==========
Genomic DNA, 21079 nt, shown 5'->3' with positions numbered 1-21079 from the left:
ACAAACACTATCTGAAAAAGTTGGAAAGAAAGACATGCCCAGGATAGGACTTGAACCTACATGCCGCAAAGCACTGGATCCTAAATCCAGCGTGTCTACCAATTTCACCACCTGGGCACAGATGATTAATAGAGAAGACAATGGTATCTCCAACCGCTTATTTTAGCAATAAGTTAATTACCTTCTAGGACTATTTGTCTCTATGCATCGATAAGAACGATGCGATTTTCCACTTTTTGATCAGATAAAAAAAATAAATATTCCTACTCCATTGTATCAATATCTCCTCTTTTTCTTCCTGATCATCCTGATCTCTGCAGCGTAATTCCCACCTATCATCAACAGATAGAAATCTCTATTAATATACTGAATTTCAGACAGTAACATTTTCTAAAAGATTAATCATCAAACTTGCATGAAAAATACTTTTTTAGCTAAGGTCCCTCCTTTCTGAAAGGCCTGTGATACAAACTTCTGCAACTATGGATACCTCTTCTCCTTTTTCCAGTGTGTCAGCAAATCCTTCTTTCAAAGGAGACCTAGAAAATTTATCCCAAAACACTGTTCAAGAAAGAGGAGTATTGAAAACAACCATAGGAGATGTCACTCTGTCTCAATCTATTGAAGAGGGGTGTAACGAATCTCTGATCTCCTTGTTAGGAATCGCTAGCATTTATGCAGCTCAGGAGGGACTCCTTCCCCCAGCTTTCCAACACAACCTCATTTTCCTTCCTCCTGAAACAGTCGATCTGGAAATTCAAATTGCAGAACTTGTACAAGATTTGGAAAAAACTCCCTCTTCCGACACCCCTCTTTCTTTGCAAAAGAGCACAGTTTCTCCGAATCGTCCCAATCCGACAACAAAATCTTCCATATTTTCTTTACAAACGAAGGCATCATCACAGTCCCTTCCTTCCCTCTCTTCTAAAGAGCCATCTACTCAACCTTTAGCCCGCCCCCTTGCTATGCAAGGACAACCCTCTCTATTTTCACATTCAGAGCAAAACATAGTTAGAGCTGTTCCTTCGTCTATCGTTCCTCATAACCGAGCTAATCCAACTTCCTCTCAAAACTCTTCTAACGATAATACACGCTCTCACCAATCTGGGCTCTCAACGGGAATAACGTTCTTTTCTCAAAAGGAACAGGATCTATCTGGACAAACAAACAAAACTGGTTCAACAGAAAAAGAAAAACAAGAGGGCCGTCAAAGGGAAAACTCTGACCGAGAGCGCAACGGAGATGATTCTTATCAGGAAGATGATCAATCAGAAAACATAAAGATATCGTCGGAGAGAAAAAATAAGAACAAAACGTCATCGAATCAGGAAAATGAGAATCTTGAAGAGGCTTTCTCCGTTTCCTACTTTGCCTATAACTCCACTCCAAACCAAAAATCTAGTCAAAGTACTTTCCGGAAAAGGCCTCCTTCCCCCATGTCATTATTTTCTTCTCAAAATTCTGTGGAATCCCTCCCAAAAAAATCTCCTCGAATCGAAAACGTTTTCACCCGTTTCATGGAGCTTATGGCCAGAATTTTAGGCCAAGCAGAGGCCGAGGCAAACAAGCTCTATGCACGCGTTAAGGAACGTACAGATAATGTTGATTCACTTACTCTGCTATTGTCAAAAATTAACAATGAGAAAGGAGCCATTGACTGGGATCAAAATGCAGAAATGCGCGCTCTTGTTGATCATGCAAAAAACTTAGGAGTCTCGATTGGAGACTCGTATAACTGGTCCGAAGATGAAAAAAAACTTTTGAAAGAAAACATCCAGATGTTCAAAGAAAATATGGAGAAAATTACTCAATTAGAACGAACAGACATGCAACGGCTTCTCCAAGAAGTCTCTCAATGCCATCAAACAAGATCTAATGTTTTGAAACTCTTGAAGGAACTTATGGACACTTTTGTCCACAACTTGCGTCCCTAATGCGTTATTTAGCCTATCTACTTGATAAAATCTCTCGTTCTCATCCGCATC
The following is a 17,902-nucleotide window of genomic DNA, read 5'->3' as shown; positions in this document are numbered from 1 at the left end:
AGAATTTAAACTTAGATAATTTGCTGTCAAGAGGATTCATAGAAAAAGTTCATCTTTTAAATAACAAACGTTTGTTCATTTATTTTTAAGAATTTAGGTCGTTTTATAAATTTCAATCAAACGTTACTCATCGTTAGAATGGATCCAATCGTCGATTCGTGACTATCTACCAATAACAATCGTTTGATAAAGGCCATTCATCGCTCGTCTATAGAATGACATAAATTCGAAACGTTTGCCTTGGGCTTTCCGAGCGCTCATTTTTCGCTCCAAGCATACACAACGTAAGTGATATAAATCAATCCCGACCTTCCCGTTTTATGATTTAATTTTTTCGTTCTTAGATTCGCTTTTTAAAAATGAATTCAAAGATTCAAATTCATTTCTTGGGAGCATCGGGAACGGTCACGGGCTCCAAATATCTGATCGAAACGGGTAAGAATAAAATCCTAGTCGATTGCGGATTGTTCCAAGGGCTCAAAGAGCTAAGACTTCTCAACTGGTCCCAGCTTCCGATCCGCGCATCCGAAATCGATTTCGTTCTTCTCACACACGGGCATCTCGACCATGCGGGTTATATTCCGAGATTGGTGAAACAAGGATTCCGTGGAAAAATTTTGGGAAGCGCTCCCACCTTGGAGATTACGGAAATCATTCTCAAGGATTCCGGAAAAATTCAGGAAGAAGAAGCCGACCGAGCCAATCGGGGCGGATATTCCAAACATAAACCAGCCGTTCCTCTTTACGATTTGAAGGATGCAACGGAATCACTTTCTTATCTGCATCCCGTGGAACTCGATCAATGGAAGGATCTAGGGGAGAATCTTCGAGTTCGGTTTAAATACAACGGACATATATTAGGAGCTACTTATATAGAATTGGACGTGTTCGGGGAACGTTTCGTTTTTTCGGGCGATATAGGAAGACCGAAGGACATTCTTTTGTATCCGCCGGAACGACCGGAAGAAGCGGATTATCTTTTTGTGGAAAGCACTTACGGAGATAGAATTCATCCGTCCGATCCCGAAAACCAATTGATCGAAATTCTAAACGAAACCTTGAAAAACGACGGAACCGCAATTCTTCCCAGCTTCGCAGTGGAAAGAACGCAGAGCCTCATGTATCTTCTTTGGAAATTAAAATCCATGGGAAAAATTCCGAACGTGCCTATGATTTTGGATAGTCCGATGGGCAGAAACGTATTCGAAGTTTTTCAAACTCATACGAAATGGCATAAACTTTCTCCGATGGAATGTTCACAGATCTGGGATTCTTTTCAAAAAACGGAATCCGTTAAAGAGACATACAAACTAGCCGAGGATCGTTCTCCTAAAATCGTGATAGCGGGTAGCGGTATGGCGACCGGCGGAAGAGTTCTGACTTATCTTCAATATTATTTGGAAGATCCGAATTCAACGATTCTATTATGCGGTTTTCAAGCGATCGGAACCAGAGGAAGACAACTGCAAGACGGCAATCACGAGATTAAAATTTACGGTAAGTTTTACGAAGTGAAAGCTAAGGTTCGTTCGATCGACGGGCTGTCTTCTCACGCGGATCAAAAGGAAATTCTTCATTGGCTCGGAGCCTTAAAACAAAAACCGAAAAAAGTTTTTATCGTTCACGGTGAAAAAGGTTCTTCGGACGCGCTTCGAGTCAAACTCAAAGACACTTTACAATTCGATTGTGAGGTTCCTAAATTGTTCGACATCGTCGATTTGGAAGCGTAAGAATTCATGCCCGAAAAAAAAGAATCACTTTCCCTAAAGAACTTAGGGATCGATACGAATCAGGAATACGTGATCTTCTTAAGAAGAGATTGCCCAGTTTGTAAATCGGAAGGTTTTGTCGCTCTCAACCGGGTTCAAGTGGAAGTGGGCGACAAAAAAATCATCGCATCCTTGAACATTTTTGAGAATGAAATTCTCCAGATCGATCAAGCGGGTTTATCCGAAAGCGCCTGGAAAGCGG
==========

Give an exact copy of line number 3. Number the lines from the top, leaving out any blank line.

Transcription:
The following is a 17,902-nucleotide window of genomic DNA, read 5'->3' as shown; positions in this document are numbered from 1 at the left end: